A 1/16th bolt cut to be 65m long, holding some washers about 1" diameter, clamp 3AAs in, pointed the same way. You might need a few washers to get the length right. In some cases you could get 4 AAs to fit.
 

subwoofer

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cland72,
I took the lantern apart so that I could get an alligator clipped jumper wire to the neg battery wire after the battery box, and one to the positive after the battery box, but before the switch. I connected the batteries to each other in series with little neodymium magnets. With another magnet, I attached the other end of the negative jumper wire.

I used a magnet to attach one lead of my ampere meter to the positive end of the batteries in series, and the other lead of my ampere meter to the other jumper wire that went to the positive feed wire to the switch.

Clear as mud I guess.

OK... I turned the light on, and the meter, and got a reading in Amperes.


I then went to the Cree site and got the data sheet for the XB-D emitter.

On page three they list the emitter lumens for the different binned emitters @ different mas. You can see that at 350 ma the highest binned LED yields 122 lumens, and at 700 ma 210 lumens.

Then on page 9 there is a graph of relative % flux VS forward current (ma)
Again on page three we see that BASE current is 350 ma and that gives us 122 lumen.
Looking at the cree data sheet's graph of % lux vs ma, I multiplied the ma% by 122 lumens to get an estimated lumens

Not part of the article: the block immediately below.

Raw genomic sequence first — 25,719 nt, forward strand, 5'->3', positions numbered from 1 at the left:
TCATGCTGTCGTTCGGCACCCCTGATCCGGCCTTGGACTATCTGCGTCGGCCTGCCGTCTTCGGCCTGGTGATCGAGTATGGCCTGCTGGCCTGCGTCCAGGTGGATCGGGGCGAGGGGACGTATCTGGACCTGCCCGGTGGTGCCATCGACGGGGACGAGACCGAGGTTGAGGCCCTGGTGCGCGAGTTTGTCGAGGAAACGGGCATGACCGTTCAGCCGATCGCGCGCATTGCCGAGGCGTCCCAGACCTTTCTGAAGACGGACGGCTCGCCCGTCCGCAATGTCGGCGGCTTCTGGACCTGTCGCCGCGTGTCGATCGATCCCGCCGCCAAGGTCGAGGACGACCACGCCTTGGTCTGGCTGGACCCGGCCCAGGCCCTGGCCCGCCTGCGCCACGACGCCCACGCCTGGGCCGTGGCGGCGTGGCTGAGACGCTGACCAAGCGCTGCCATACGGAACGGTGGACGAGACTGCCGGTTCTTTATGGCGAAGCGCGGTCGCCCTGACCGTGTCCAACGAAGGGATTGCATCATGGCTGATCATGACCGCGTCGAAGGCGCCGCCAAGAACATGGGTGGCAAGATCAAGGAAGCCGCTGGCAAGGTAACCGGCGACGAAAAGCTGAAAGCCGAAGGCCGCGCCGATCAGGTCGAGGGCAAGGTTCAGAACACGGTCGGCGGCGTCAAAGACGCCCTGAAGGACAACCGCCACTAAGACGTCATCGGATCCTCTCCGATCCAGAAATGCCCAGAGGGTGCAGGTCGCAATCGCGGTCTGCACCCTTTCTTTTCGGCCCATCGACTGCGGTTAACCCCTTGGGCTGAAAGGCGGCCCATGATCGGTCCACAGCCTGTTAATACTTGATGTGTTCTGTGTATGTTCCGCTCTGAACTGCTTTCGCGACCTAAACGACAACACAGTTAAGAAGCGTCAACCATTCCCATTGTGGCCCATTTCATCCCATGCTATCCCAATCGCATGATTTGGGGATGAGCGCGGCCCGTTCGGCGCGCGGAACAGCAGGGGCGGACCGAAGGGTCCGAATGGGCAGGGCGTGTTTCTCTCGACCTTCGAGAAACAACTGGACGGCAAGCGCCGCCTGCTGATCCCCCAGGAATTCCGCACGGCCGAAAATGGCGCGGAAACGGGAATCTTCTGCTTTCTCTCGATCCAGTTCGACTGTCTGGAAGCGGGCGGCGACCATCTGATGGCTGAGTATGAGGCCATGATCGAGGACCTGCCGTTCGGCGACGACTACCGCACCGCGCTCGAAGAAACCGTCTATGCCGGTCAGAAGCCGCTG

For example... when I first turned it on I got a reading of 0.7 amperes (700 ma)

So to check ourself, we look at the graph, at 700 ma. See that it intersects at about 175% and we multiply by 122 to get 213.5
That's pretty darn close to the published 210 lumens :)

So for another example.
If we look at the data I presented @ 105 minutes, we see 0.5 amps, or 500ma.
If we look at the Cree chart/graph @ 500ma, that intersects at about 135%. We multiply by 122, and get 164 lumens.

Poppy, having gone to the trouble of taking the lantern apart, the only way to use a current reading to estimate lumens would have been to insert the meter in series in the LED connections (after the driver circuit) rather than the battery (pre-driver) part of the circuit. It sounds like the readings you were taking were the battery current, not the LED current.

This would be flawed due to the cell voltages dropping and therefore if the battery were to deliver the same power, the current would need to go up. If you measured battery voltage as well as current you would be able to estimate the power being delivered by the battery. The driver circuit and its efficiency then becomes the unknown factor.

Measuring current would certainly provide an estimate of emitter lumens, but only if you measure the LED current itself.

I may have misunderstood your explanation, but it did seem to read that you were measuring the current from the battery.

The other problem is then the losses introduced due to the lantern design. In most lights, there are losses around 10-20% from emitter lumens to OTF lumens. I suspect in a lantern with a lot of diffusion, the losses will be greater still.
 

N8N

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LOL... OK, so now I HAVE to ask. How would you make a 3AA to D adapter?

I used a bunch of magnets some jumper wires, and nine duraloops.